I started and finished Patient Zero (Horror 421 pages) by Jonathan Maberry yesterday. This is the assigned reading for the SHU MA program in Writing Popular Fiction for January 2011. It’s also the first assigned reading for this program that I have absolutely loved.
This book was fantastic. The pacing was great, the characters were worth cheering for, and the story was something very, very terrifying.
The story starts off with instant conflict, and it’s a life-or-death kind of conflict that grips you right from the start. I mean, the first chapter is only 33 words and I was instantly hooked.
One of the key things that I’m taking out of this story is that it was written in the style that I’m currently using for Accept Fire and Blood. Most of the story is written in first person POV, but there are key plot-moving sections done in the third person POV. The good guy is all in 1st person and the bad guys are all in 3rd person. This is the exact same thing I was attempting to do with Accept Fire and Blood, only Maberry clearly pulls it off very, very well.
I also liked how there were multiple elements from multiple different genres. This book wasn’t just a first person shooter who goes around killing zombies. There was a little bit of the hopeful-romantic element in Joe’s relations with Grace; a little bit of the mystery element in trying to figure out who exactly is pulling all the strings and what the entire big picture catastrophe is; a lot of the thriller aspect as the subject matter for chasing down terrorists with sophisticated technology; fascinating suspense stuff with the mole inside the operation; a touch of the science fiction side of the house by using lots of … well, science; and a good touch of the horror element with zombies.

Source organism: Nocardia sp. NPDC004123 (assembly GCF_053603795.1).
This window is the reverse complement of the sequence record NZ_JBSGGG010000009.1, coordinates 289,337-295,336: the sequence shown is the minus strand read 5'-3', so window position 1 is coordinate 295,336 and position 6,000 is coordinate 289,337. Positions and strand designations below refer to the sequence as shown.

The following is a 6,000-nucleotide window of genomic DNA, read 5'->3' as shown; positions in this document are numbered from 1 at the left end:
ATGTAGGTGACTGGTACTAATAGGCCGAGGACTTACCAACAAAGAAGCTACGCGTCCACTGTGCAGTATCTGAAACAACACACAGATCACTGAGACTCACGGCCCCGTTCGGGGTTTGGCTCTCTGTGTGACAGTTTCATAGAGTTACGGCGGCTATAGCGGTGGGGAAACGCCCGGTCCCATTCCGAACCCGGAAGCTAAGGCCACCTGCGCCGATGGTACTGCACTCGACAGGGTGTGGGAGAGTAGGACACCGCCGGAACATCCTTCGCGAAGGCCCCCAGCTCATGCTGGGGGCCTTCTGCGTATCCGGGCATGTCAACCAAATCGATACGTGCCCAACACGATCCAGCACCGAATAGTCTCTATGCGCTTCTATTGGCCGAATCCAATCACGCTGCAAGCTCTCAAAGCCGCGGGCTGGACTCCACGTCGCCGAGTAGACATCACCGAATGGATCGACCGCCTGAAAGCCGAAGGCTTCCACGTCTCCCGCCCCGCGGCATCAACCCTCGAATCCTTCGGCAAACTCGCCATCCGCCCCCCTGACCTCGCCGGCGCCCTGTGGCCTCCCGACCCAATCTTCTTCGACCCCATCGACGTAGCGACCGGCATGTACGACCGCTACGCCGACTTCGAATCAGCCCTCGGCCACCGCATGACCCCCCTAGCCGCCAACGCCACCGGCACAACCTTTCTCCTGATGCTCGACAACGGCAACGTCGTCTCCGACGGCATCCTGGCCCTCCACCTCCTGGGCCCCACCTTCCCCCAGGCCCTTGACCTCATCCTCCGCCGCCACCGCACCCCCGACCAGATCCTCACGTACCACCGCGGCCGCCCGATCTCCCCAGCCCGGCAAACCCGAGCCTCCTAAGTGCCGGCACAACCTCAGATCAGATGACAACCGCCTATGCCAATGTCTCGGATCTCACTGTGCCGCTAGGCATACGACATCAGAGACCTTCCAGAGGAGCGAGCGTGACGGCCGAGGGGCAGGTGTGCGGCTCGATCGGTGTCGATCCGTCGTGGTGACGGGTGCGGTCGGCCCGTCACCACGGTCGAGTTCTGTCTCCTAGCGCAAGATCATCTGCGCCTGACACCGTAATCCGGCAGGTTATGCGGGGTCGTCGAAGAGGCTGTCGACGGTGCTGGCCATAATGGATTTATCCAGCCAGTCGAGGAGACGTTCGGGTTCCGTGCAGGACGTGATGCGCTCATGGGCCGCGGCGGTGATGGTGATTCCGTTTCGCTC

This is one of those books that moved so well and so seamlessly that I got disgruntled every time I was interrupted while reading it. The tension and action built constantly throughout the story and even though I was a little confused by the chapters in the beginning going back and forth between 27 June and six days ago. Then everything caught up and I decided that I actually liked the way that was done. It helped to prevent a massive info-dump.
The book also uses a lot of dialog to show what’s going on and to give readers the information we need to figure out what’s going on. This is another of those things I need to get much, much better on.
I did find it funny that Joe sits down and reads a David Morrell book at one time, since David Morrell was our guest speaker this past residency at SHU.
Overall, this book was fantastic and I’m glad I own it, as I will most assuredly read it again.
Works cited: Maberry, Jonathan. Patient Zero. New York: St. Martin’s Griffin, 2009.